housing action
Budget Priorities


View or download our sign on letter to lawmakers calling for these budget investments.

Budget Letter.pdf

Invest $500 million in affordable homes:  

Before the pandemic, Washington was already facing an affordable housing and homelessness crisis, but the problem has grown over the last two years as more households struggle to keep a roof over their heads. To afford a modest two-bedroom apartment at fair market rent, a household would need to earn more than $29 per hour. There was a shortage of over 198,000 homes affordable and available to very low-income households.

Recent polling shows that 92% of Washington voters say homelessness and lack of affordable housing are critical issues that the Washington State government should address. With a strong economy and nearly $1 billion left in federal COVID funding, we have the resources to address this crisis. Governor Inslee’s budget proposal included over $430 million for the Housing Trust Fund and rapidly acquiring permanent and emergency housing. The legislature should seize the opportunity and invest at least $500 million into solving one of our state’s biggest problems. These investments will address the immediate need to move people experiencing homelessness into safe shelter during the pandemic and address our longstanding housing crisis.

Increase the Aged, Blind and Disabled (ABD) cash grant for people with disabilities from $197 to $417 per month

The ABD grant has not increased since it was created in 2011 even though housing costs and the cost of basic necessities have dramatically increased. It is impossible to meet your basic needs on $197 a month, which is why in 2020, approximately 43% of people receiving ABD were experiencing homelessness. Financial cash assistance provides opportunities for individuals and families to meet their basic needs. This was included in the Governor’s budget. The cost for the balance of this biennium is $36.2 million.

Workforce capacity and sustainability for nonprofit homelessness service providers and permanent supportive housing providers

Our state’s ability to prevent and end homelessness rests on the shoulders of nonprofit workers across the state who assist people in crisis. The pandemic has strained homelessness nonprofits. Frontline workers face hazardous conditions and experience significant trauma while earning low wages. Many are just one paycheck away from homelessness themselves. The state should invest $78 million to address staffing shortages by providing hazard pay, retention and recruitment bonuses, secondary trauma resources, and other supports for the frontline workers who are so critical to ending homelessness.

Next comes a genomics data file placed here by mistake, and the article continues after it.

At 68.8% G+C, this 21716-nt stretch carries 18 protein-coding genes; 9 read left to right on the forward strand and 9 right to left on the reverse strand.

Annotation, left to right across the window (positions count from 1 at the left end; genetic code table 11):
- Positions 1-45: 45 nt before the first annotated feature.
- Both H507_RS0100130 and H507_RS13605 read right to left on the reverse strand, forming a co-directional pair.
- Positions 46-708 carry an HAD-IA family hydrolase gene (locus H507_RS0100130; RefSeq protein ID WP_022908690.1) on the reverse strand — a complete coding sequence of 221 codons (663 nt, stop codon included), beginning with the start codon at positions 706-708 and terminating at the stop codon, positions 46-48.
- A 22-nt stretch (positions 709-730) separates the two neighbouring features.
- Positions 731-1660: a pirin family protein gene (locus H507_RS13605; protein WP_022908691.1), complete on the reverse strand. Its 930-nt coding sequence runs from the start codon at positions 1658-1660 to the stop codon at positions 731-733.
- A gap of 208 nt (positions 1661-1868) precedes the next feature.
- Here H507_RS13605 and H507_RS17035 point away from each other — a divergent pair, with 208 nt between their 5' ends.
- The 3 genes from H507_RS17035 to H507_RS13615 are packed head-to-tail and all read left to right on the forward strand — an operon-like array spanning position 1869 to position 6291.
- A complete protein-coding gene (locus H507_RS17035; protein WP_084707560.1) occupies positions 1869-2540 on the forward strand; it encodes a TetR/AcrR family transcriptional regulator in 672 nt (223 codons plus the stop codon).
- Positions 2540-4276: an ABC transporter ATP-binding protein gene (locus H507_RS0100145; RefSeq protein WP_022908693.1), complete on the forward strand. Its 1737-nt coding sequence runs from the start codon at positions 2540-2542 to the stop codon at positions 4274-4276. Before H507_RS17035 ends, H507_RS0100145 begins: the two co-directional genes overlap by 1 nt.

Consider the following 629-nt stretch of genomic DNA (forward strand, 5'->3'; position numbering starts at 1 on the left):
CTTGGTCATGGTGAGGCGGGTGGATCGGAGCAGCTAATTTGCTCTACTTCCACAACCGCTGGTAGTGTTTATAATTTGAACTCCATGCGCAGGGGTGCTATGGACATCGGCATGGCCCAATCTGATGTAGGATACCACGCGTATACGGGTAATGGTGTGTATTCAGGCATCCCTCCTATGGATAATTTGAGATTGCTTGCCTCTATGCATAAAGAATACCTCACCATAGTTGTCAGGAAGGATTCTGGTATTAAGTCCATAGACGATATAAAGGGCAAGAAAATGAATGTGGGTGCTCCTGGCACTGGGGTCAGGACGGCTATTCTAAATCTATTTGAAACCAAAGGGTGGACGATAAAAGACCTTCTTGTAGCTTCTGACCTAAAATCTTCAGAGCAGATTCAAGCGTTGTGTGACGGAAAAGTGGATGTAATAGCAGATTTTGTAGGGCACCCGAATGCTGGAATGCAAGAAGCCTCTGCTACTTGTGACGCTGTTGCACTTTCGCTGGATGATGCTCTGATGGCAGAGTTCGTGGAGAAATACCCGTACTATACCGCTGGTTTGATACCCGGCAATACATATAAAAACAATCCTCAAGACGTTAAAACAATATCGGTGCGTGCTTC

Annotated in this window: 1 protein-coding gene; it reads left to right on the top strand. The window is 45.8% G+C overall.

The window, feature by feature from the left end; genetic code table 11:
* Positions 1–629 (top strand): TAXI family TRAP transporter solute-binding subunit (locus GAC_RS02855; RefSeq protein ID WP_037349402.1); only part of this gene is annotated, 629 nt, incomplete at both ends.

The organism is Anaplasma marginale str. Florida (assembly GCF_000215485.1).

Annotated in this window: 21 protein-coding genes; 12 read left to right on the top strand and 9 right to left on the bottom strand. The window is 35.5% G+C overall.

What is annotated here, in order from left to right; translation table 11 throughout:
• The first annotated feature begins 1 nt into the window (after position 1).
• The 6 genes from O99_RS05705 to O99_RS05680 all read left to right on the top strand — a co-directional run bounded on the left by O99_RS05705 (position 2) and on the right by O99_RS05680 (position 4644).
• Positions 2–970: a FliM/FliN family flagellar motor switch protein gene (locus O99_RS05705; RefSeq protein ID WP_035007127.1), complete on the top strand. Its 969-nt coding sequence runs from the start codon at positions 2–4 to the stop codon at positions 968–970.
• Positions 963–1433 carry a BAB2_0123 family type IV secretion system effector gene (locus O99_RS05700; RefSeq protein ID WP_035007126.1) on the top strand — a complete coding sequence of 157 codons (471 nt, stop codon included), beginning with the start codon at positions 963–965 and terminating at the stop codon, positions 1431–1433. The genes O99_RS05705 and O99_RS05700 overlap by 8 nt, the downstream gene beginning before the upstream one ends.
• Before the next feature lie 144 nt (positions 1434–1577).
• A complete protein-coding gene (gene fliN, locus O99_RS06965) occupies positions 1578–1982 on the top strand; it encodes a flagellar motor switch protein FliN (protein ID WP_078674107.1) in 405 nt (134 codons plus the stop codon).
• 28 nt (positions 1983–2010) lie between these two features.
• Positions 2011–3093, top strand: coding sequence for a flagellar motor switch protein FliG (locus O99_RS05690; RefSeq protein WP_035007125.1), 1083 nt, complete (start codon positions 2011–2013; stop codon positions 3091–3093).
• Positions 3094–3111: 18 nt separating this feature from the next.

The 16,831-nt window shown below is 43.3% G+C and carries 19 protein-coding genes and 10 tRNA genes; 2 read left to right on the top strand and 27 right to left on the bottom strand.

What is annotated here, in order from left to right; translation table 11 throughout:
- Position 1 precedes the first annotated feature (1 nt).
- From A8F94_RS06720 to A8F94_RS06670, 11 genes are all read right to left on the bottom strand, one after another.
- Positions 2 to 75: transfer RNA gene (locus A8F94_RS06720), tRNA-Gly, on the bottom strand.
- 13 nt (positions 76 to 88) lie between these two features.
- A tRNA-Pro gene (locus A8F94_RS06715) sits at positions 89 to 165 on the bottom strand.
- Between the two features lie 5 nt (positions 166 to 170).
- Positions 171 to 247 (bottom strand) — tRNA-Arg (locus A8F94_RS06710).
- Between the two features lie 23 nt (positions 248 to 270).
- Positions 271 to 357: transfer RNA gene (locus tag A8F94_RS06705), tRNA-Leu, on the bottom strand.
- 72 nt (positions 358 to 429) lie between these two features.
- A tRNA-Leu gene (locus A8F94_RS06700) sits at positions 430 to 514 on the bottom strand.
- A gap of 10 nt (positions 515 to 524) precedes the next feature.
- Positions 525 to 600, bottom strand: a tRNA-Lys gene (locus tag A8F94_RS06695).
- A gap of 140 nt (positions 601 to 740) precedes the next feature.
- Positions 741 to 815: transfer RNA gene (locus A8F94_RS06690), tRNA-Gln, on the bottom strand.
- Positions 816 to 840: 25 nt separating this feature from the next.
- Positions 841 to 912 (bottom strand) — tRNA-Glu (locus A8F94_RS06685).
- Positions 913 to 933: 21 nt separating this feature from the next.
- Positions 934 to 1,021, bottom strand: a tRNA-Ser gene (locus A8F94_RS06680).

State funding and expenditure authority for the State Health Care Authority to continue the Foundational Community Supports (FCS) and the broader Medicaid Transformation Project for another 5 years.

FCS allows the use of federal Medicaid dollars to pay for the services needed to support people exiting unsheltered homelessness and the services needed to support people living in Permanent Supportive Housing. Permanent Supportive Housing is the solution to long-term homelessness and ties housing with services to address people’s physical and behavioral health disabilities.

$1.3 million to address a shortfall for tenants’ Right to Counsel plus an additional $2 million for pre-eviction legal aid

Under Washington’s Right to Counsel program, low-income tenants are provided a free lawyer in eviction court. While this was funded in last year’s budget, an additional $1.3 million is needed to address a shortfall. This was included in the Governor’s budget proposal.

Right to Counsel is available to tenants in eviction court, but pre-eviction civil legal aid is the first line of defense against eviction. It prevents cases from entering the court process and empowers tenants to utilize their rights. Informed tenants can enter dispute resolution with a clear understanding of their rights and responsibilities. This results in better outcomes for tenants by improving housing stability. The legislature should include $2 million in the operating budget for pre-eviction civil legal aid.

$4.5 million for foreclosure prevention

With the end of state and federal foreclosure moratoria and forbearance programs, Washington homeowners impacted by the pandemic need immediate help to stay in their homes. As the pandemic continues to evolve and impact the economy, homeowners will feel the ramifications for several years to come. The final budget should include $4.5 million with broad allowable usage to ensure the state’s highly effective Foreclosure Fairness Act safety net - housing counselors, foreclosure prevention hotline staff, legal aid attorneys, and the mediation program - can provide crucial wrap-around support for people navigating the daunting foreclosure process. Homeowners need these advocates on their side to help them retain their homes and set them up for long-term success. This was included in the Governor’s budget.